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Feature: Buffy The Vampire Slayer

Buffy spread

Buffy The Vampire Slayer has its less than glamorous origins in an early Nineties teen movie that bombed at the box office. How did such a film failure give birth to perhaps the greatest TV show ever made?

In 1992 the rather appropriately-named film Buffy the Vampire Slayer failed to impress and, making less than $20 million, should have been consigned to the vaults of forgotten films. Instead, it become extremely important for genre fans, as it spawned an incredibly successful television series that has grown from niche favourite to Cult classic during its seven-year run. But how exactly did something so completely uninspiring on the big screen go on to change the face of small-screen Fantasy shows forever?

Buffy the movie was an extremely different beast on paper to how it finally appeared on screen. Writer Joss Whedon had envisioned a dark, adult comedy rather than the fluffy Buffy-lite version that emerged thanks to endless screenplay rewrites. His original central character was a strong female heroine – an antidote to the screaming, hopeless blonde victims of his favourite Horror movies. Yes, his Buffy was beautiful and popular, but she was also tough and streetwise with a massive mean streak where vampires were concerned. By casting bubbly Kristy Swanson, star of Pretty in Pink and Mannequin on the Move, in the lead role, it was immediately clear that the film-makers were simply aiming for fun and frolics rather than any serious entertainment. By surrounding her with vacuous, bimbette friends whose only concerns were shopping and boys, there are no characters to really care about apart from the Slayer herself. And, to be honest, although some of us may share in her desire to marry Christian Slater, she spends so much time whinging and moaning about her destiny that it is very hard to cheer her on.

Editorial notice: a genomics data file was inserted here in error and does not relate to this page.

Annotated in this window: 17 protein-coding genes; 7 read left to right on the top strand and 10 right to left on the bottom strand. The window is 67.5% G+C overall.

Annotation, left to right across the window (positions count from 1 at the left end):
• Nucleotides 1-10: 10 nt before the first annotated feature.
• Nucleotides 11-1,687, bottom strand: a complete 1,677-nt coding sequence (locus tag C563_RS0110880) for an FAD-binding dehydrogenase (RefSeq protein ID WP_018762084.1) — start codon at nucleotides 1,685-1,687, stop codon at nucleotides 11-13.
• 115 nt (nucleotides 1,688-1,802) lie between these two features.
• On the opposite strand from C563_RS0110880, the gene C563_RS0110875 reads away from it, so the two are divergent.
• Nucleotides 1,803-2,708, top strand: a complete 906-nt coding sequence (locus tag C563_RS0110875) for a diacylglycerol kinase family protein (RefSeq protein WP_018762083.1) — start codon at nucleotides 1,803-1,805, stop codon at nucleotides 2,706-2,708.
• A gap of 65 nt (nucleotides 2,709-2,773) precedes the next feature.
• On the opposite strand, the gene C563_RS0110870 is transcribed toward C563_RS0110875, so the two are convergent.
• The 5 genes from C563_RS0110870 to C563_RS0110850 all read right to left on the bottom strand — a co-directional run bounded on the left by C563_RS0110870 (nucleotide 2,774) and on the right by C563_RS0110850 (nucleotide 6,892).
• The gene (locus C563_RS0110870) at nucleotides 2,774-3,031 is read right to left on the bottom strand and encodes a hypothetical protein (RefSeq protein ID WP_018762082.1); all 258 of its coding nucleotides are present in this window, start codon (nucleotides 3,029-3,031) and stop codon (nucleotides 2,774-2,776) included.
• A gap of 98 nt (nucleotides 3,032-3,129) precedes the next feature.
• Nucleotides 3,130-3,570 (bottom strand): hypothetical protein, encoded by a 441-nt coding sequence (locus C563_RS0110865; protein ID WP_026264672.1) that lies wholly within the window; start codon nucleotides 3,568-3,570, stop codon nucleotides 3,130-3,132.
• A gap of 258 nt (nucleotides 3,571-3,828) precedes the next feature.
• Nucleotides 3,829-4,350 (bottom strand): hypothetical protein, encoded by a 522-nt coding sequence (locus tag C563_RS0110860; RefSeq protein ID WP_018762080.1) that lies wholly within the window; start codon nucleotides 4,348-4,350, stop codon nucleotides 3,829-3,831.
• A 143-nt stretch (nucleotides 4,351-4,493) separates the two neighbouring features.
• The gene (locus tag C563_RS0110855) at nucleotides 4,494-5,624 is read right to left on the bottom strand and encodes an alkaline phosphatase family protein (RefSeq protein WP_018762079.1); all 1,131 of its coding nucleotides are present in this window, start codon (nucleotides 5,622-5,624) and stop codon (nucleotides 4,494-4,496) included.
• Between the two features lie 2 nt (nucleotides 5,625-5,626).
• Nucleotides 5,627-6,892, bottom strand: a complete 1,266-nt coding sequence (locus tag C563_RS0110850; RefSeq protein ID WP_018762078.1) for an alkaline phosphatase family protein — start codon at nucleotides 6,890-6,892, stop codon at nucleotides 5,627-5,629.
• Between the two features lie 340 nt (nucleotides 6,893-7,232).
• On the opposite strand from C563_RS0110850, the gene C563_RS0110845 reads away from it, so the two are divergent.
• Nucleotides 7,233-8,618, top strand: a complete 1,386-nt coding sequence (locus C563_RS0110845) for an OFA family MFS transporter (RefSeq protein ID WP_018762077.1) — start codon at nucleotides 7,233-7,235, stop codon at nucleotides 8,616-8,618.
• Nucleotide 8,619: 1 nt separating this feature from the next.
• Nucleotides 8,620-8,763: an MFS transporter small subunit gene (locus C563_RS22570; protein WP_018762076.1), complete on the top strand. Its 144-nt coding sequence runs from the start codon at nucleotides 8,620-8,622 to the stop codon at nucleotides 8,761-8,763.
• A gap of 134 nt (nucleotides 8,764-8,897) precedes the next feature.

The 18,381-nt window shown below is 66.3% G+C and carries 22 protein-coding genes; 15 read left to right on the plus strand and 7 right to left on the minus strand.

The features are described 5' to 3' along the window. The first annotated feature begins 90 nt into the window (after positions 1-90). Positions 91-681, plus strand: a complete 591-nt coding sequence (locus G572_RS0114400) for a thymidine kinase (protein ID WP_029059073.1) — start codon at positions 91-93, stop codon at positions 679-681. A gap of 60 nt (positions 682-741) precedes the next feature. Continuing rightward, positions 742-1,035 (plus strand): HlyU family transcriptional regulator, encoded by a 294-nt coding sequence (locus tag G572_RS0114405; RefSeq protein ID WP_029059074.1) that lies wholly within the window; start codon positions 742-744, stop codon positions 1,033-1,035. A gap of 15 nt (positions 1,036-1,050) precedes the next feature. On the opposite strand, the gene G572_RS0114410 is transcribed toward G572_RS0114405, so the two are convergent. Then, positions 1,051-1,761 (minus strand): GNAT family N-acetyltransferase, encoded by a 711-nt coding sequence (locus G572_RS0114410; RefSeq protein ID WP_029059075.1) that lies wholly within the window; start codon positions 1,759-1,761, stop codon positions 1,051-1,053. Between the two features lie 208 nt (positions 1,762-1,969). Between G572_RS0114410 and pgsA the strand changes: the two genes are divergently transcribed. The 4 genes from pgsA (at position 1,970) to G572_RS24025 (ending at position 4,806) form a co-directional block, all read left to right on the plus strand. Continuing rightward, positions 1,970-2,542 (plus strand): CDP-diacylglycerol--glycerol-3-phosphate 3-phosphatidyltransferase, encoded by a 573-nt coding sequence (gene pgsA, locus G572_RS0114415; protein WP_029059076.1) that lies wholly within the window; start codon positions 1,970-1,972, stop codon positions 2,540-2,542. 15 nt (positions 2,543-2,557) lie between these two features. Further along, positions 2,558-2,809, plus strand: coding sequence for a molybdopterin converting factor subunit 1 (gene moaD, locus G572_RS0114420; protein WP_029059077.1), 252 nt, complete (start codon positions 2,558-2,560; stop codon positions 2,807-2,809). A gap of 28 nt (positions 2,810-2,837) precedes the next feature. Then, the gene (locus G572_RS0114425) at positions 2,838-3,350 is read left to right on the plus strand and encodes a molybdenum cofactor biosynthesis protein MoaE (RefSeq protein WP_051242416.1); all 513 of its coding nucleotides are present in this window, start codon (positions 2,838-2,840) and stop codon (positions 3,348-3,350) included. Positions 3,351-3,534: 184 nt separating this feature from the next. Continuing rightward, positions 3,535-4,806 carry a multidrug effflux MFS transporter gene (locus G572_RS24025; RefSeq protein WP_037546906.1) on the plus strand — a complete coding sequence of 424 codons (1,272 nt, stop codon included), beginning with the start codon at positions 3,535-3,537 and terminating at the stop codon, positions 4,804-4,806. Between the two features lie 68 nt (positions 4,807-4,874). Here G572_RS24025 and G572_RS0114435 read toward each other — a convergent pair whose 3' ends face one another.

Thankfully, when the television show was launched in 1997, Joss Whedon retained all creative control. Most importantly, this meant he was able to present his characters without having to watch them being rewritten into blandness by others. The casting of Sarah Michelle Gellar as Buffy ensured the character’s popularity – although she can certainly turn a few heads, she has got the humour and attitude to keep viewers of both sexes interested. She is an everyday girl, with more than just superficial worries to occupy her time – jobs, family and the like are all important to her and she comes across as a well-rounded character. She is surrounded by a group of multi-talented friends who are more than just her support staff. Xander, Willow, Giles and the rest all have their fair share of screen time and storylines, and although it may be Buffy’s show, she’s not an egotistical star. This is the real secret behind the film’s failure and the show’s longevity – an ensemble piece is always far more interesting than a one-man band. Buffy the show’s success was undoubtedly thanks to its diverse, talented group of characters, who have grown together and who provide more than one focal point for the show.

by Nikki Baughan

Get the full feature when you buy
Cult Times Special #27

Buffy © 20th Century Fox, image © Visual Imagination
Feature © Visual Imagination 2003. Not for reproduction

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